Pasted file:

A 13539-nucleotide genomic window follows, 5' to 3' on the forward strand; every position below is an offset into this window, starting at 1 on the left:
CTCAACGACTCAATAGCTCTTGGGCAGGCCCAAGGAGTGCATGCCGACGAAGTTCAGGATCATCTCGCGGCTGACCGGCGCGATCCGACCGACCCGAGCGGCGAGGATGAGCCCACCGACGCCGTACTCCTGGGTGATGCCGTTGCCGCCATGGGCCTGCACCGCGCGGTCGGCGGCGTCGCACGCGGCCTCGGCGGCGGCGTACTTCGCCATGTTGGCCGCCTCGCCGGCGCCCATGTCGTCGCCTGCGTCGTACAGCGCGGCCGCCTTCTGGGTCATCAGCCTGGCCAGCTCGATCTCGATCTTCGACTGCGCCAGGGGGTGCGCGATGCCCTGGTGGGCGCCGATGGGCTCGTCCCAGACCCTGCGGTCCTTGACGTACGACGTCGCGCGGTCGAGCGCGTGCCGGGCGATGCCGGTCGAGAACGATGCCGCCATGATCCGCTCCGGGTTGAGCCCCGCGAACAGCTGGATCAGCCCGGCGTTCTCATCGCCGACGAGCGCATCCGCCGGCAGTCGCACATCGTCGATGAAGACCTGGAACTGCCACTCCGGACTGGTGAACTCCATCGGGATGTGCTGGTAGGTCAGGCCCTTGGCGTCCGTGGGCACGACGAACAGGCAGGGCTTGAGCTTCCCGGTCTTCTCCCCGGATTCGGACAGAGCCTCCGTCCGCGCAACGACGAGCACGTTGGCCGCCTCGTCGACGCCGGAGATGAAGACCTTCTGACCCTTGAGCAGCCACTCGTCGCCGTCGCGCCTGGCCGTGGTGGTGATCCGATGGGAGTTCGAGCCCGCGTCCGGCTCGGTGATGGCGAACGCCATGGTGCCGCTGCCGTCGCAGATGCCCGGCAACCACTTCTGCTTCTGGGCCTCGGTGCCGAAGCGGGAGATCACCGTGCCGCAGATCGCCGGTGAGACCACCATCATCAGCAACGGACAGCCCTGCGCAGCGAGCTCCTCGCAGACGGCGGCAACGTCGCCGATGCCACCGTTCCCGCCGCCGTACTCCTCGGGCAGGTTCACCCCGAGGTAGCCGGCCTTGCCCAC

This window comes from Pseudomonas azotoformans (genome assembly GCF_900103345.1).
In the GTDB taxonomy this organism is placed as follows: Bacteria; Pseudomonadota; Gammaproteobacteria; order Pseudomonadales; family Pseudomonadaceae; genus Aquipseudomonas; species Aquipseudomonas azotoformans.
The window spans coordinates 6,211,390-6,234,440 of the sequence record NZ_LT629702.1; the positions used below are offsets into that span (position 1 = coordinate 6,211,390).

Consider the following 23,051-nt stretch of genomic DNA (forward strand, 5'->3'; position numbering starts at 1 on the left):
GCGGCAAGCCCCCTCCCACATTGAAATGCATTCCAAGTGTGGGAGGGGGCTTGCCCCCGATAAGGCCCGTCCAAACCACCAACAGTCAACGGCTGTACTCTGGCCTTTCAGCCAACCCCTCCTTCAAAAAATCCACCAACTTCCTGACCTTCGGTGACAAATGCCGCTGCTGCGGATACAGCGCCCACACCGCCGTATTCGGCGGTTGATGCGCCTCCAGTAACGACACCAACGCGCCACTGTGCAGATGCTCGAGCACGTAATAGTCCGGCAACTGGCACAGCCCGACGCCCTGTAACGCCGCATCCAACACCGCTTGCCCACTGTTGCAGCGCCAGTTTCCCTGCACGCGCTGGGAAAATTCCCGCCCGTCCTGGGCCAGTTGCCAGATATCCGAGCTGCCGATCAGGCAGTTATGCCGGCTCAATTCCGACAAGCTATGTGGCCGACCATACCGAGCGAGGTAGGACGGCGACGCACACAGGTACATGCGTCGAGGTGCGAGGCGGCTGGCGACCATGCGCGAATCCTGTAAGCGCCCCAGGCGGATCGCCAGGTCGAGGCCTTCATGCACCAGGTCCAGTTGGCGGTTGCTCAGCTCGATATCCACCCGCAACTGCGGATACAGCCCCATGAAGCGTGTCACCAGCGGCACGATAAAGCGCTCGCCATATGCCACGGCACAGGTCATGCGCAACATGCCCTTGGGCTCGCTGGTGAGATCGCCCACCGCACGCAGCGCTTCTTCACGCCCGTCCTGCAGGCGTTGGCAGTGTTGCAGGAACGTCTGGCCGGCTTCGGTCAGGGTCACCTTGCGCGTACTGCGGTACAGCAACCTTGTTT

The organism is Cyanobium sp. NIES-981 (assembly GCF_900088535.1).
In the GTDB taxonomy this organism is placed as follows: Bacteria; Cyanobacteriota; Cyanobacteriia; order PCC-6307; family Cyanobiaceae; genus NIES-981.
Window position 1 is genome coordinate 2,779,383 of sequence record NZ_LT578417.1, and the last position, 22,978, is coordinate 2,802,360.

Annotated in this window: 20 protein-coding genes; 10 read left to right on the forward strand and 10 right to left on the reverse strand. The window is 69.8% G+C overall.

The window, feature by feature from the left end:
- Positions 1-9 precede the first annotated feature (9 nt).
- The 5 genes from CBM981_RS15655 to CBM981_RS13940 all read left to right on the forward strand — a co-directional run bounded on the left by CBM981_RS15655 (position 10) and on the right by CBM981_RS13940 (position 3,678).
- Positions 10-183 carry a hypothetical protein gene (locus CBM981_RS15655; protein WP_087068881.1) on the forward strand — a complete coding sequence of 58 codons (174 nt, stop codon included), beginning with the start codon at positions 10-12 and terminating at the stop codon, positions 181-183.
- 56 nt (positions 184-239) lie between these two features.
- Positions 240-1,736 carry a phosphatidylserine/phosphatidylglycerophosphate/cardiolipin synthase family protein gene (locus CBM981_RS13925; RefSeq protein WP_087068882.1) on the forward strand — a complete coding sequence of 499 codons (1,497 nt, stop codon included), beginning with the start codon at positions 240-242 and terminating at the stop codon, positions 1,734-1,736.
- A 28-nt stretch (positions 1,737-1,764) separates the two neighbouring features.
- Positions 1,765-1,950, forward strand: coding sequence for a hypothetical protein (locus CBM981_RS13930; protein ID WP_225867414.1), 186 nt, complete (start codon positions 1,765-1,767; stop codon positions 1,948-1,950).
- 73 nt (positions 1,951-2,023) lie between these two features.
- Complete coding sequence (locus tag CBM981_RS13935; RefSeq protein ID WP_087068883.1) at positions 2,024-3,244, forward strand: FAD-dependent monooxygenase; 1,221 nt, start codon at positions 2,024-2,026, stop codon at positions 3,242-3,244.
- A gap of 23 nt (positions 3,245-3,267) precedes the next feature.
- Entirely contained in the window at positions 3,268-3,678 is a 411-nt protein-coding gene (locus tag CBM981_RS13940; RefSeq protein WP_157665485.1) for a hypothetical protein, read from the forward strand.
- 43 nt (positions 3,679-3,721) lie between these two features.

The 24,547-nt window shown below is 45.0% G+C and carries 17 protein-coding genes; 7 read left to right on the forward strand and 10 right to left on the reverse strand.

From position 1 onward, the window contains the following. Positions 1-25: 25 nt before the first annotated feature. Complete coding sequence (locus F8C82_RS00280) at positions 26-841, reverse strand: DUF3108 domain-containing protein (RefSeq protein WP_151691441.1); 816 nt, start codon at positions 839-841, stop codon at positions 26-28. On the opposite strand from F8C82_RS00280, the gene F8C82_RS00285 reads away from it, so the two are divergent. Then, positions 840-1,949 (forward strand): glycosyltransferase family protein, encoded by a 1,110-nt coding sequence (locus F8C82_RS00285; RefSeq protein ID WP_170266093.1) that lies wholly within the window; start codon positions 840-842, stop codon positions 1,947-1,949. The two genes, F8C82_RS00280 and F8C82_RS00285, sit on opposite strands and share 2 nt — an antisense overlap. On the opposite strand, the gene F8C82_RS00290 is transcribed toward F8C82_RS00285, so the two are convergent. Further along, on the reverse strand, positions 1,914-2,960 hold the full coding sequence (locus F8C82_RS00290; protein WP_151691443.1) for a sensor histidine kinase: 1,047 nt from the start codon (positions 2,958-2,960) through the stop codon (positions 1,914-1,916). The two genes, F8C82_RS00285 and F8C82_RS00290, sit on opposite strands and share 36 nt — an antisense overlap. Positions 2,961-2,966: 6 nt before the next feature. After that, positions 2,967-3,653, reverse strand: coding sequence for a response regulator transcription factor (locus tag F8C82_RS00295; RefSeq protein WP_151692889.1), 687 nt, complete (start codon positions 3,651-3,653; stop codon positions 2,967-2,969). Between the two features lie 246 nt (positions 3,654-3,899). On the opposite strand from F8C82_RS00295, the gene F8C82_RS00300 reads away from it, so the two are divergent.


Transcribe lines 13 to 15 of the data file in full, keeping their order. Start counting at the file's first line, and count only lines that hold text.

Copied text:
- Positions 1-9 precede the first annotated feature (9 nt).
- The 5 genes from CBM981_RS15655 to CBM981_RS13940 all read left to right on the forward strand — a co-directional run bounded on the left by CBM981_RS15655 (position 10) and on the right by CBM981_RS13940 (position 3,678).
- Positions 10-183 carry a hypothetical protein gene (locus CBM981_RS15655; protein WP_087068881.1) on the forward strand — a complete coding sequence of 58 codons (174 nt, stop codon included), beginning with the start codon at positions 10-12 and terminating at the stop codon, positions 181-183.